Monday, February 08, 2010
I am a big fan of Andy Barrie, current Metro Morning host on CBC Radio One, and his calm but inquisitive style. So, when it was recently announced that Barrie would be "abdicating" the position, I had my suspicions that Matt Galloway, current host of the drive home show, Here and Now, would be his replacement since he was the most frequent substitute for Barrie. It turns out that my fears are correct.
I tend not to listen to Here and Now because, while I find Galloway intelligent, I do not find him engaging. Galloway has a detached air about him that will not be easy to listen to, first thing in the morning. I can only hope that Galloway warms up in his hosting style with his move to Metro Morning.
I visited Mont Tremblant, for the first time, over the weekend and it was amazing. The runs are numerous, lengthy, scenic, and, even on a Saturday, uncongested. While nature has been kind to the area, with spectacular views and perfect snow conditions, the people behind the operation are savvy. From the speedy lifts, to the convenient village retail, to the free parking, everything has been done to prevent stress and foresee to visitors' needs. If Blue Mountain is looking to compete with Mont Tremblant, they have a long way to go.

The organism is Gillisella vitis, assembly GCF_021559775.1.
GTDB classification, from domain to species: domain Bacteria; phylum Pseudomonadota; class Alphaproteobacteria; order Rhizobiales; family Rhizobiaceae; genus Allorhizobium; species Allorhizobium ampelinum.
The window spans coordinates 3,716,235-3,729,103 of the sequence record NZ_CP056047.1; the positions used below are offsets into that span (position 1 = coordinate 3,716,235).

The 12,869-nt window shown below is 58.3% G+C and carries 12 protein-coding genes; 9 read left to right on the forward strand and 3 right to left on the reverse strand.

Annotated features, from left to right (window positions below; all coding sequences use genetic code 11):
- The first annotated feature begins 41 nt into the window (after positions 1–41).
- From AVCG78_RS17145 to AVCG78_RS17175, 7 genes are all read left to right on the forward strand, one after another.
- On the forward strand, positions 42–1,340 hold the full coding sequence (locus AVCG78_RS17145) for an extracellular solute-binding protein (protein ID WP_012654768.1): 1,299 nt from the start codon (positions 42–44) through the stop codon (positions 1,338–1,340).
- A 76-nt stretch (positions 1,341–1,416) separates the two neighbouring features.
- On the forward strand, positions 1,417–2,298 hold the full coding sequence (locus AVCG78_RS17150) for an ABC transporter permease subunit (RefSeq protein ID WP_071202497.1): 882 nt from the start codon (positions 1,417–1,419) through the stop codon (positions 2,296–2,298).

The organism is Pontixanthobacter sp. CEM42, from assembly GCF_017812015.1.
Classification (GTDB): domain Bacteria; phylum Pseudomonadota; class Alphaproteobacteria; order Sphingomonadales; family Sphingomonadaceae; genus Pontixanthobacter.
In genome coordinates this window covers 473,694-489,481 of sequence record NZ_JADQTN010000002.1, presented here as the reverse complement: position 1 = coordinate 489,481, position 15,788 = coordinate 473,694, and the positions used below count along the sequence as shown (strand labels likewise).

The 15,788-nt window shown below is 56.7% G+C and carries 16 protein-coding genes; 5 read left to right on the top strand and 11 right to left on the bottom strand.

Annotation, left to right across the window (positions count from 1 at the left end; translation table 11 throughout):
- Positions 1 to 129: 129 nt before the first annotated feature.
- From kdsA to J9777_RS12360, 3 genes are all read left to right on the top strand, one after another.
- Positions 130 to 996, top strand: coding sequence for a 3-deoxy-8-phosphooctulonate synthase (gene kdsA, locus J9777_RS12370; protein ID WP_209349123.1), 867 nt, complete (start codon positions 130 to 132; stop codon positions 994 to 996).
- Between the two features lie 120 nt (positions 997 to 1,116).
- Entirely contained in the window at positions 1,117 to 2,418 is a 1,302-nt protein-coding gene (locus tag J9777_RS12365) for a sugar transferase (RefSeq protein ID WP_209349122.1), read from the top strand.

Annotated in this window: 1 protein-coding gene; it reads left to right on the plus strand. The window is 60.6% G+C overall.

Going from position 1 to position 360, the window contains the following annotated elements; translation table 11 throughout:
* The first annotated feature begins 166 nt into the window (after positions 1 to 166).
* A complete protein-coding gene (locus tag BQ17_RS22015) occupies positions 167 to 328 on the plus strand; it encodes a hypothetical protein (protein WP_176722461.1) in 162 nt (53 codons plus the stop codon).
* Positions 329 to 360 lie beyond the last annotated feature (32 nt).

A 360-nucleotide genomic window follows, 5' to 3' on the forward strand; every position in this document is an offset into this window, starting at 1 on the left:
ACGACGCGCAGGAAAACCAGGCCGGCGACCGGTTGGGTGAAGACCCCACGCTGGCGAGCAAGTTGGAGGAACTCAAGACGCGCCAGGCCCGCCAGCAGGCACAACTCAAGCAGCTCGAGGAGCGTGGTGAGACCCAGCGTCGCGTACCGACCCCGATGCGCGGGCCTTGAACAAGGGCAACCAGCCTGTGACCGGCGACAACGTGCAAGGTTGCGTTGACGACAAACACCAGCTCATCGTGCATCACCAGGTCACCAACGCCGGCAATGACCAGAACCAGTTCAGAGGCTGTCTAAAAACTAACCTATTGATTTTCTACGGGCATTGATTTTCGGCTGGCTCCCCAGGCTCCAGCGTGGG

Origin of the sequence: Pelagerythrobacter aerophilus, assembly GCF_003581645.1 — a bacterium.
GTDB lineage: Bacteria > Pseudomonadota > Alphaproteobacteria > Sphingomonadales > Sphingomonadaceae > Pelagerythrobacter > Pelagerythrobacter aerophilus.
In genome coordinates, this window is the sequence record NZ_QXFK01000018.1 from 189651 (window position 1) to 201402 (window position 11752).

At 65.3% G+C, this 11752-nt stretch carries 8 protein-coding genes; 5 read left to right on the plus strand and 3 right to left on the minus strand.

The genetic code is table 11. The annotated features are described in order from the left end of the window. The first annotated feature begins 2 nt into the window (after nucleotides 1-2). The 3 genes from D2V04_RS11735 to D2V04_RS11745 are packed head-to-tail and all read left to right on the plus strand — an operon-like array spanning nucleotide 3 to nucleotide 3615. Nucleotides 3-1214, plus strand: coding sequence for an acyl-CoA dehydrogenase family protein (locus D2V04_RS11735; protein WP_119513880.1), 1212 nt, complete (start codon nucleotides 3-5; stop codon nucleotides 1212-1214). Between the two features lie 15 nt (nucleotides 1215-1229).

Wednesday, February 03, 2010
But, everything is not okay, and it's time for an intervention. Public shame will compel me to exercise because the pleasure of working out does not provide enough incentive.
I'm going to sign up for a running event, publicly state what time I expect to finish in, then kill myself to meet expectations. For me, the stick has always worked better than the carrot.
Interventions require a circle of friends to smother the target with caring. I invite you to vote in the poll on the right as to which race I should register for. Help push my soft junk back on the wagon.
Tuesday, February 02, 2010
Recently, I started watching "Spatacus: Blood and Sand," which gained buzz early on when its network ordered a second season before the first episode had even aired. Writers were giddy with puns when describing the explicit sex and violence featured on the show. Being the seasoned voyeur that I am, I failed to heed their warnings.
The only reason why I can recall the plot of the first and second episodes of "Spartcus" is because they follow the standard fall and rise of a hero: a Thracian warrior crosses the Romans and is sentenced to die in the gladiatorial arena only to survive and find hope for freedom as a gladiator. Otherwise, the episode details are a blur of rock hard abs and slow mo thrusting.